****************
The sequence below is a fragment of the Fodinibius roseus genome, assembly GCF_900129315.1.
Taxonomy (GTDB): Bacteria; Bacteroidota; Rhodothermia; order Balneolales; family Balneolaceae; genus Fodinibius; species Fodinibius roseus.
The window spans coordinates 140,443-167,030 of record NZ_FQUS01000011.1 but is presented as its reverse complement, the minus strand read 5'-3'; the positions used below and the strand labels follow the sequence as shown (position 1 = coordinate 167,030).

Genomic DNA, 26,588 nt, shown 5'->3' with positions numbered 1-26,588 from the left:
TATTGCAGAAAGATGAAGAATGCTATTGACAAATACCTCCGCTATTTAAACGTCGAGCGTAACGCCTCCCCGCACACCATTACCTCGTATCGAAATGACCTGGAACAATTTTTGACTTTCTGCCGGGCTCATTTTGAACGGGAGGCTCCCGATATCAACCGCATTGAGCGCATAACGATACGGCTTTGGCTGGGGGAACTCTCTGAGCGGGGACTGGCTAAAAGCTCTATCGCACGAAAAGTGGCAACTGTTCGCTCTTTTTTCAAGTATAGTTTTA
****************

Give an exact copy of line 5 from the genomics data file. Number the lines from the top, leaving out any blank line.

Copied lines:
TATTGCAGAAAGATGAAGAATGCTATTGACAAATACCTCCGCTATTTAAACGTCGAGCGTAACGCCTCCCCGCACACCATTACCTCGTATCGAAATGACCTGGAACAATTTTTGACTTTCTGCCGGGCTCATTTTGAACGGGAGGCTCCCGATATCAACCGCATTGAGCGCATAACGATACGGCTTTGGCTGGGGGAACTCTCTGAGCGGGGACTGGCTAAAAGCTCTATCGCACGAAAAGTGGCAACTGTTCGCTCTTTTTTCAAGTATAGTTTTA